OMAHA, Neb. (KMTV) — Michael Smith is a doctor, teacher and lover of improv. He began taking improv classes for fun several years ago, but has since learned creative storytelling techniques can be taken offstage and into the exam room.
“People aren’t really going to change unless they’re actually listened to,” Smith said. “It's a lot of the concepts we practice.”
After having five cancer diagnoses in his family, he learned firsthand how communication can impact patients and families.
“I found myself on the opposite side of healthcare, much more than I’d ever experienced,” Smith said. "So I saw well-intentioned, very smart, very kind healthcare members cause harm to my family.”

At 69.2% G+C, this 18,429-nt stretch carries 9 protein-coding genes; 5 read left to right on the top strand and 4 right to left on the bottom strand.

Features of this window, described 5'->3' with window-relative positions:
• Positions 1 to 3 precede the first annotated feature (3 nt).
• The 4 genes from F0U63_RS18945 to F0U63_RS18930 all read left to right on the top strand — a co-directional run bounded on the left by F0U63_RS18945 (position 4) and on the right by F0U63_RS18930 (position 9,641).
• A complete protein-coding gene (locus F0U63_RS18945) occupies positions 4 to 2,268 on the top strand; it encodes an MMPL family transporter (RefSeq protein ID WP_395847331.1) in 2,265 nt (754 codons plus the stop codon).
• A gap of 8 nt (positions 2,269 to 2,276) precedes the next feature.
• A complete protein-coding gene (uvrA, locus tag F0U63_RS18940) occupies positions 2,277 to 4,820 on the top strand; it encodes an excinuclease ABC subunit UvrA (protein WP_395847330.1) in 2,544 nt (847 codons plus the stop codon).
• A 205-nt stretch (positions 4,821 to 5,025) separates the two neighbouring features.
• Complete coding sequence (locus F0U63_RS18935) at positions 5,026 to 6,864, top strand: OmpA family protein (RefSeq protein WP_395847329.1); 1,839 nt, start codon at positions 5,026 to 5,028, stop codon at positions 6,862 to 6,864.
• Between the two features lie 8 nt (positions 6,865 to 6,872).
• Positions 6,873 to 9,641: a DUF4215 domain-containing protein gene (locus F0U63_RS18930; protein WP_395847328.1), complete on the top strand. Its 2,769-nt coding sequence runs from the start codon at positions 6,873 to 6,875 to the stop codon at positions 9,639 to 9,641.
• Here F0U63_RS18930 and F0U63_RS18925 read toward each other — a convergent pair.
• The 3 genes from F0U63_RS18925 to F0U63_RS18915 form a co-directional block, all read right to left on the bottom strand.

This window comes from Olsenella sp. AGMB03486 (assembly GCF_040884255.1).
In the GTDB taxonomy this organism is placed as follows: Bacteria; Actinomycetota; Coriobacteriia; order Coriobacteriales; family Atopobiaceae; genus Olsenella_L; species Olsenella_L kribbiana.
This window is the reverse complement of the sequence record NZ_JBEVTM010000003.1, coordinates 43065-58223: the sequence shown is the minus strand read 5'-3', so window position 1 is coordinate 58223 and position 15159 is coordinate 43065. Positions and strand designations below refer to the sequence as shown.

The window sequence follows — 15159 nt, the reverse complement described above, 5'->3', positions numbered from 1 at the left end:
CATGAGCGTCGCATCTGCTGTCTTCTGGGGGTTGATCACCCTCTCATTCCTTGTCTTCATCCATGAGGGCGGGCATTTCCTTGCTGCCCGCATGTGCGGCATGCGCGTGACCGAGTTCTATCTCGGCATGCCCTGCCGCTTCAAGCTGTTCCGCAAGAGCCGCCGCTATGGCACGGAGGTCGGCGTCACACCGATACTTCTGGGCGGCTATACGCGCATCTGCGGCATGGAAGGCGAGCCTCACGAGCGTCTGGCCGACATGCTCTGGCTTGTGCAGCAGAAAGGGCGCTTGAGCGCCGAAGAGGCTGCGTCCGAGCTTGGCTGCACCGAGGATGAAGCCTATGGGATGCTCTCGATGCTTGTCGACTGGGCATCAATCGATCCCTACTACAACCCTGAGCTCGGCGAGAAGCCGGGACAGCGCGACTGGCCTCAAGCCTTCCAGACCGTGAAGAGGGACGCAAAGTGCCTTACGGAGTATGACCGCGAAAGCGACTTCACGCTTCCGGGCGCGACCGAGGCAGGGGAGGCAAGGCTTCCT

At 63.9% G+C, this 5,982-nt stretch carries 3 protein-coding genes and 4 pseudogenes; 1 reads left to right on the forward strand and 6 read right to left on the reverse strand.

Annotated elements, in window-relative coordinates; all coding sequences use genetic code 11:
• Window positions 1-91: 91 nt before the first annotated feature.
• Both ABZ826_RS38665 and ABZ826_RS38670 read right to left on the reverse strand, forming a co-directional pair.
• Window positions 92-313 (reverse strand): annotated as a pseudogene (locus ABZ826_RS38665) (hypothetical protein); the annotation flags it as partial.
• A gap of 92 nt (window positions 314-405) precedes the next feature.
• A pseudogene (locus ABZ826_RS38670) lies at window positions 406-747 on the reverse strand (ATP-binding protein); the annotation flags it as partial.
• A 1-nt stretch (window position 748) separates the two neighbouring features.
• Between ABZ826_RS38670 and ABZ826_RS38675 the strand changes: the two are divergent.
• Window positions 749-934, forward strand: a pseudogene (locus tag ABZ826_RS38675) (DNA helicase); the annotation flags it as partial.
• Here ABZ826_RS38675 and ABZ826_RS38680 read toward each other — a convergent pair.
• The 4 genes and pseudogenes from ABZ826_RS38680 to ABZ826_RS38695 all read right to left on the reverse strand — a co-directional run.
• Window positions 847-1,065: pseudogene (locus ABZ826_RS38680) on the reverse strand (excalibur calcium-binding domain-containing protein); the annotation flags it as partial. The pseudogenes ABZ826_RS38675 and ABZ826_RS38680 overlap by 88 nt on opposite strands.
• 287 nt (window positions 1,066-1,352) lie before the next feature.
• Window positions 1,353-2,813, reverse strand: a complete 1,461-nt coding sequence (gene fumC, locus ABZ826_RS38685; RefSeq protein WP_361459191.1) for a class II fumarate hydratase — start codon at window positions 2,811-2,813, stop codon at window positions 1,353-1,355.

This is when he learned that some of the skills he had picked up in improv class could be translated into bedside manner.
“I became a lot better listener.”
Now he’s teaching other healthcare workers how to really listen and add to the conversation in a meaningful way.
“A big rule that a lot of people know of in improv is 'yes, and',” Smith said. “And just what does that mean for dealing with patients, colleagues and agreeing with people’s reality so you can get on the same page.”
Smith teaches a healthcare-focused, two-hour course for UNMC and UNO staff and students.
He also teaches an introductory improv class at the Backline.